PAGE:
These are tough times for all of us in many ways. The pandemic brings death and sorrow, endangering everyone. Our lives are altered and we do all we can to be safe. Politically, the deep polarizations feel paralyzing. Our social fabric is severely strained. Will political leadership be established and provide ways forward toward establishing justice, peace and help for those whose needs are great? The pandemic and politics form twin concerns bringing anxieties, fears and threats to hope.
So, people of faith pray. We pray and continue to pray believing prayer as “conversation with God” (as John Calvin termed it) is our source of hope and help. We offer thanks to God and we petition God — the two main types of prayer.
In the community of Christian faith, we pray the Lord’s Prayer (Matthew 6:9-13). It is often called the “model prayer,” given by Jesus to his followers. It embraces thankfulness for God’s glory and appeals for our own needs. We have prayed this prayer regularly, liturgically and privately in all seasons of our lives. Now, in the contexts of “this season” of life, the prayer takes on meanings that can sustain us and nurture us.
Our Father who art in heaven. Hallowed be thy name. Our first concern is glorifying God’s name. Our divine parent “in heaven” is over all and is the one we worship in all life. We pray to God. We pray believing God hears the deepest concerns of our hearts. Our deepest concern is expressing praise to God for who God is, what God has done, is doing and will do. We revere God, our loving Lord, who tenderly hears and answers our prayers. With the psalmist we pray: “Be exalted, O God, above the heavens. Let your glory be over all the earth” (Psalm 57:5).
Thy kingdom come, Thy will be done on earth, as it is in heaven. We pray for God’s reign and God’s will to be done on earth. In the midst of a pandemic, may healing and comfort be real — surely signs of God’s reign in a beloved community of blessing.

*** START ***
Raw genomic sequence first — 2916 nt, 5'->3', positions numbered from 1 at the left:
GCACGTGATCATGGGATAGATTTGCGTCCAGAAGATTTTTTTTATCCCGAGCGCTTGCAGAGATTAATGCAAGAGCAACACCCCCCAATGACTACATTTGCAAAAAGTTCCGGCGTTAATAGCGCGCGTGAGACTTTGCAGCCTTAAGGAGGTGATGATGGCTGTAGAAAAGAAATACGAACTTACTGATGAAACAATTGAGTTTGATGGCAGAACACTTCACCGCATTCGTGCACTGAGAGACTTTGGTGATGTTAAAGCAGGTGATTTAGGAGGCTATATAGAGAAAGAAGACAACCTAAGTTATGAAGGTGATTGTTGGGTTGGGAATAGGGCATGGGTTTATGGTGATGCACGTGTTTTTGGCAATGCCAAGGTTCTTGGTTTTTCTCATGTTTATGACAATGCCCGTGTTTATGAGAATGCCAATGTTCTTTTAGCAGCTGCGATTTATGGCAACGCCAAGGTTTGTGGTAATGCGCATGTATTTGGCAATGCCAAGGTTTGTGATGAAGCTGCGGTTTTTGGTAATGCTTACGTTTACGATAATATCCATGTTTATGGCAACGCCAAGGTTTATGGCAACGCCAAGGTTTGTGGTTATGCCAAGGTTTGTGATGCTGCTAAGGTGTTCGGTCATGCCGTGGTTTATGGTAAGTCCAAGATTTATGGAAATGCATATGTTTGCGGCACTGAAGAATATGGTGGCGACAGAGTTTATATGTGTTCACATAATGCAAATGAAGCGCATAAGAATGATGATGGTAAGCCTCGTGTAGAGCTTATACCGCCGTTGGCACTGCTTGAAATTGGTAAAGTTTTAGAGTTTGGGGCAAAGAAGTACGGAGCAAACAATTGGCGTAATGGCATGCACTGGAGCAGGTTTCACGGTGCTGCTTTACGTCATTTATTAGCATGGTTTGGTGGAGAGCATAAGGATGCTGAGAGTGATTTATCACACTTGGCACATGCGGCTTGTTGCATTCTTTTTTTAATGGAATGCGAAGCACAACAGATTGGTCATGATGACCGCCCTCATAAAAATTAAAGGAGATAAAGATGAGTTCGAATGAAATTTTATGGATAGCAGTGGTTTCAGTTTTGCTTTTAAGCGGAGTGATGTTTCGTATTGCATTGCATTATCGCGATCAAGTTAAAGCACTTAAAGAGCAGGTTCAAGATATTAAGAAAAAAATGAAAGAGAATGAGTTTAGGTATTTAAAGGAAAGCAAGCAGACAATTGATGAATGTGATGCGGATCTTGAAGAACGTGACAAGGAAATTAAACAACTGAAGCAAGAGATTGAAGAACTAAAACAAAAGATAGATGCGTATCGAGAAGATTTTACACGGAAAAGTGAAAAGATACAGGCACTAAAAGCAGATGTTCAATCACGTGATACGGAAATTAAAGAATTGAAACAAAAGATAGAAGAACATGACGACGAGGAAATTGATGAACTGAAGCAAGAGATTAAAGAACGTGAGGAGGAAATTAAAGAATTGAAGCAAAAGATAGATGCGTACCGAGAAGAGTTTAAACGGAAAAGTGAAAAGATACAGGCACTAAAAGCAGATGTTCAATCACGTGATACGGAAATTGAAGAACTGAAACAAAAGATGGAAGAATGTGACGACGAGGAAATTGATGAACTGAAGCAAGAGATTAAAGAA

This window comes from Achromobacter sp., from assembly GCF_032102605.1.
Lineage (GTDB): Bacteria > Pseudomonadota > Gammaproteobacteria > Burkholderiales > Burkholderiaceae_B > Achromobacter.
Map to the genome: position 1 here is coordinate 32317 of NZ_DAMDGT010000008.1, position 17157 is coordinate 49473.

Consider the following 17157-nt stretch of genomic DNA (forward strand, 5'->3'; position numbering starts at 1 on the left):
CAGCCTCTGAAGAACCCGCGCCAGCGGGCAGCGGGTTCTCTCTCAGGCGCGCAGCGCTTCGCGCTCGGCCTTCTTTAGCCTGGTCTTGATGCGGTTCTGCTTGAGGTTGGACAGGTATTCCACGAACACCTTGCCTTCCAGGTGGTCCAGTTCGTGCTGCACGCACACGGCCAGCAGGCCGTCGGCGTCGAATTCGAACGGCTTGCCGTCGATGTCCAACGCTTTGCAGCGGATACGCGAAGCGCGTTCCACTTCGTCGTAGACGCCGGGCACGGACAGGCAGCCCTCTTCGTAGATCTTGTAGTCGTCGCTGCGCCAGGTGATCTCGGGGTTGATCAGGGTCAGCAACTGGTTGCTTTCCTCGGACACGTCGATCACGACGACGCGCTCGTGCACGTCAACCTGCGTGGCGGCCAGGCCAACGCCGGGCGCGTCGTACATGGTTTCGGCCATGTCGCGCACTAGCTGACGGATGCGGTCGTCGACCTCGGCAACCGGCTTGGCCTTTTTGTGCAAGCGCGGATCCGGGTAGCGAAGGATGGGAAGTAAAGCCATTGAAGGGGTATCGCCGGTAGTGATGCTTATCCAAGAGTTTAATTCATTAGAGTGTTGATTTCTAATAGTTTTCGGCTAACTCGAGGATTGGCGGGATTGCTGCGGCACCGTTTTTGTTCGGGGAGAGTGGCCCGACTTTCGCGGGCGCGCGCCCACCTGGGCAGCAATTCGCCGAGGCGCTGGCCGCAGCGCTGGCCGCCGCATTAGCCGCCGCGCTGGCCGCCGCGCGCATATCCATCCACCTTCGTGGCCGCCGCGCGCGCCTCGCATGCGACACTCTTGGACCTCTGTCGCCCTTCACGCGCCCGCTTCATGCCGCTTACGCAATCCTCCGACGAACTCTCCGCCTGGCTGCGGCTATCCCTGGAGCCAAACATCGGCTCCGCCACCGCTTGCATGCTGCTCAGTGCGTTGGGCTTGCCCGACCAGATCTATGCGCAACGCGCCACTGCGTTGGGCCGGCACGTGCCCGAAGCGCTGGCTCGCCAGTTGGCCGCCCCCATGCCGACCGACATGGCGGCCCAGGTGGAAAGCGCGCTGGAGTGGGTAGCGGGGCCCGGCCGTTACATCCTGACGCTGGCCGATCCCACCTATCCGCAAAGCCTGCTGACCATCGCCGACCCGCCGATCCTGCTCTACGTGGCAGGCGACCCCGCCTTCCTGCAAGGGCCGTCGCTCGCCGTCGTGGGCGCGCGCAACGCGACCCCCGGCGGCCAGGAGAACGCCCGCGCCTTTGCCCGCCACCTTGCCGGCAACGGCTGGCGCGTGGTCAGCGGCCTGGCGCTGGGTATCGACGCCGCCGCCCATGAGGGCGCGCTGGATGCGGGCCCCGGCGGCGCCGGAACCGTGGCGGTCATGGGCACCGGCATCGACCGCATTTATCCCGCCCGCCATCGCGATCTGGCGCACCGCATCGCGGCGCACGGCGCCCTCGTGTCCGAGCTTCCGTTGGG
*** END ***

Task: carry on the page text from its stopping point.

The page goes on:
We pray for God’s will to be done, here and now: in our midst, in our world, in our nation. Prayers to God in heaven are not untethered from early realities. For God’s will to take shape in our culture, we have responsibilities as God’s people to enact the will of God as we know it in all dimensions of our lives together. God’s reign and our responsibility go together. God’s reign can take shape – in ways large and small – through those God uses to carry out God’s will: us and others. So we work for human good, protest injustice and evil and seek societal structures and laws which promote “the general welfare” and provide meaningful help for all. Our passionate prayer is: “Thy will be done” — through us, corporately and individually.
Give us this day our daily bread. And forgive us our debts [trespasses], as we forgive our debtors [those who trespass against us]. We pray for our daily needs and those of all people. We pray for the basics of life: food, shelter, health. We pray for our need to be safe in the face of all things that would rob us of health and safety — and especially now, the coronavirus. We depend on God’s help to get us through dangerous times every day. We pray “daily” for “daily bread” to sustain and nurture our lives in ways of health and peace.
Daily, too, we pray for forgiveness: of our debts and trespasses. We pray for forgiveness for our disregard of the climate changes of this world; for the systemic racism and white privilege that has marked political and social lives in this country; for disregarding the needs of the most vulnerable people in our midst; and for looking to our own self-aggrandizement and self-interests. Our lives are inevitably “political.” How power is carried out, how resources are distributed and how decisions are made are all human activities for which we need continually to ask for God’s forgiveness. How we hurt others in the broad makeup of our society as well as how we hurt others in our day-to-day relationships — we are always standing in the need of forgiveness. Our daily bread and our daily forgiveness go together. When we daily seek God’s forgiveness, it is so we can receive God’s daily provisions for us and for others.